Israel Police Tell Anti-annexation Activists Not to Promote Protest on Facebook

At meeting with the police, protesters were told that the police would not approve marches due to coronavirus restrictions. However, recently issued measures to do not explicitly prohibit such gatherings

Josh Breiner
Josh Breiner
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A protest in Tel Aviv seen from above, with markings to help protesters maintain social distancing, April 2020.
A protest in Tel Aviv seen from above, with markings to help protesters maintain social distancing, April 2020.Credit: Tomer Appelbaum
Josh Breiner
Josh Breiner

>> UPDATE: Police say anti-annexation rally can’t be held in major Tel Aviv square

The police are forbidding organizers of a demonstration against Isreal's alleged plan to annex parts of the West Bank from holding the protest, arguing that it would contravene reinstated coronavirus regulations.

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LISTEN: High priests, holy smoke and cannabis in the TempleCredit: Haaretz

They have also asked demonstrators to limit Facebook announcements of upcoming rallies in order to put a damper on the number of participants.

Organizers of a joint Jewish-Arab protest against annexation were planning to hold a 10,000-strong march on Saturday night, from the Tel Aviv Museum to Rabin Square.

At a meeting with the police, they were told that the police would not approve marches due to coronavirus restrictions. However, this is not specified in measures that were announced earlier.

Many buses have been organised to bring protesters from all around the country to Saturday’s rally.

Earlier this week, the police blocked a march against violence against women planned for Monday. Police asked organizers to limit their announcements on social media and to stop inviting people to the demonstration. They said the reason for the request was to reduce the number of participants and ensure that no major roads near Rabin Square were blocked.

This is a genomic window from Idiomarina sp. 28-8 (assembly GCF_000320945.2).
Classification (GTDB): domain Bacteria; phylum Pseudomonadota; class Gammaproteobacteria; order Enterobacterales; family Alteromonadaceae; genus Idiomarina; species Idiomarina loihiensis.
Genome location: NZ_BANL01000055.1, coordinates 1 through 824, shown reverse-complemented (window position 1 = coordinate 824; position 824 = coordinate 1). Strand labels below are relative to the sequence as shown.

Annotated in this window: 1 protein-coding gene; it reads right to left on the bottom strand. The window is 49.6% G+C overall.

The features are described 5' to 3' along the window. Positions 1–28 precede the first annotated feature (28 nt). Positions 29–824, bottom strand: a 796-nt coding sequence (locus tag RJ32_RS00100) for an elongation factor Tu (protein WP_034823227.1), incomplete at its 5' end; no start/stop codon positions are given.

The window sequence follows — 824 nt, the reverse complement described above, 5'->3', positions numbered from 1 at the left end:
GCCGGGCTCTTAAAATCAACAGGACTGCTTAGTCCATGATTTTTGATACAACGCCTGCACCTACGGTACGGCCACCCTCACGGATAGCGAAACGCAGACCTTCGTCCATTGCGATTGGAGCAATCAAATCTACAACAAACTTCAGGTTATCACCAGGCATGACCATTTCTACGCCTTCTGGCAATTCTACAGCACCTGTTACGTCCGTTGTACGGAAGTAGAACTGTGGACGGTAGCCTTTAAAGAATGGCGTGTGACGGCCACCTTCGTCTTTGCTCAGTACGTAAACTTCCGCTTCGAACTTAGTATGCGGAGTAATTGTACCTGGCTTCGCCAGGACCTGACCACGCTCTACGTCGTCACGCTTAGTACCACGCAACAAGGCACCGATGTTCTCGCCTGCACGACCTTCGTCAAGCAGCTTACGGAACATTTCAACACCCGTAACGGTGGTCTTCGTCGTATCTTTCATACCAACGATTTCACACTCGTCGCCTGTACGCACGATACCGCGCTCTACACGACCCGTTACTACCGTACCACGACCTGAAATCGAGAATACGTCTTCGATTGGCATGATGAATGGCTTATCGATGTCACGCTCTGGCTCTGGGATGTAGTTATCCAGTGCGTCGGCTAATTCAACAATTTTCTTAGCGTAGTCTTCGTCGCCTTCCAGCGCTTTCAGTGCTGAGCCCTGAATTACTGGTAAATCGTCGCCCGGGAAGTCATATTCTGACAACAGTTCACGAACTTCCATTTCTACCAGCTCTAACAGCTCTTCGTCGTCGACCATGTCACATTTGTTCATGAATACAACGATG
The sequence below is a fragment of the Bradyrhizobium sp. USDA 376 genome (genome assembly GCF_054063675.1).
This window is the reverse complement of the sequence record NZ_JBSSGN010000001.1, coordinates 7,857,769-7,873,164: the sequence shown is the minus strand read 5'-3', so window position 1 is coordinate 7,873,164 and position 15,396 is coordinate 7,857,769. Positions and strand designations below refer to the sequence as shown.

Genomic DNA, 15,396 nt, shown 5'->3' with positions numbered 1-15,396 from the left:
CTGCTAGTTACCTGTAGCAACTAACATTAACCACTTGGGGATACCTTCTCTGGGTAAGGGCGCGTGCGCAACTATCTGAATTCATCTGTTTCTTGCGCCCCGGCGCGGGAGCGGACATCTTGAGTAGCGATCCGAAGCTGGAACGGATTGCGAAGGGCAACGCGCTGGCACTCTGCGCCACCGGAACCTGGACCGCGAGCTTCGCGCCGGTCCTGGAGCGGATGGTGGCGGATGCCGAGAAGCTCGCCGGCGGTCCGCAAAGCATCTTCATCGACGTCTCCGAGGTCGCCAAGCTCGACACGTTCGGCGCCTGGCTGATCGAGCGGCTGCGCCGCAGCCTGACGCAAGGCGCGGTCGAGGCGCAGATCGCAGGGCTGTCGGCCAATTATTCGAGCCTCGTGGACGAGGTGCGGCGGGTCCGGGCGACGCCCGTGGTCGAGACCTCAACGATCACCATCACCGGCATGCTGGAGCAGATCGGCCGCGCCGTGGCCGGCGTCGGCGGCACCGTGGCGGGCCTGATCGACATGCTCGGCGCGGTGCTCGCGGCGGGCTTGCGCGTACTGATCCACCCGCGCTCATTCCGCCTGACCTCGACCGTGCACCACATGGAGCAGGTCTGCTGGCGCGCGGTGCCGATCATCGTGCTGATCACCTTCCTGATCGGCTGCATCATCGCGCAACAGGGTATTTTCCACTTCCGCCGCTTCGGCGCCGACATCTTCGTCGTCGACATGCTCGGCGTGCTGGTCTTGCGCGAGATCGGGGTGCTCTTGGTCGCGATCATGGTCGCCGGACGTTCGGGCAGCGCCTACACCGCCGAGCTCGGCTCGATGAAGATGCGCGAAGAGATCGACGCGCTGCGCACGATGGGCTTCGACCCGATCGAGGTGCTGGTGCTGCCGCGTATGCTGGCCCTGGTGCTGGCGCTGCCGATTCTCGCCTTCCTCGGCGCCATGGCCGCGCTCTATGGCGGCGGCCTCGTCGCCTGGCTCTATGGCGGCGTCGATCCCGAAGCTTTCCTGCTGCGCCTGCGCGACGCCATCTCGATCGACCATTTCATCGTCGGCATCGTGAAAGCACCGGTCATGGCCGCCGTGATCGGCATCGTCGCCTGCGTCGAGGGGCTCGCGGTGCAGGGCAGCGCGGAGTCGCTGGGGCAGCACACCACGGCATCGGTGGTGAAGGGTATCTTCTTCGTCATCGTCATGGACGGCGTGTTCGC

No more than 1,800 people are permitted to congregate in the square under current restrictions, unless roads were closed off, the police said. The square, which is a common site for protests, can normally hold 7,000 people without social distancing. 

However, the High Court ruling on the coronavirus restrictions does not stipulate that a police permit is required for holding a rally only that the police be updated that a protest is going to take place.

During the coronavirus crisis, the police have been imposing various restrictions on demonstration organizers, asking them to limit the number of protesters.

“The guidelines for holding demonstrations at this time are clear, allowing marches and protest rallies to take place, while following health-related instructions”, says Shirli Nadav from ACRI. “Regrettably, this is not the first time the police are using health-related reasons to make it difficult to organize demonstrations, coming up with unreasonable demands. In recent weeks there have been some strange demands by the police to reduce posting on social media, as well as asking for lists of speakers. The police role is not to monitor the content of the demonstration or to limit the number of participants, but to enable freedom of protest while protecting demonstrators and safeguarding public order” she said.

The head of the Joint List, MK Ayman Odeh, one of the planned anti-annexation protest's many initiators, said that “the government has launched an assault on everybody’s civil rights to enable the draconian steps that would foil any chance for a Palestinian state and shatter the democratic sphere. I call on anyone who believes in peace and democracy and who opposes annexation and occupation to come on Saturday night and show them that we won’t give up. Nothing will prevent Jews and Arabs from demonstrating together.”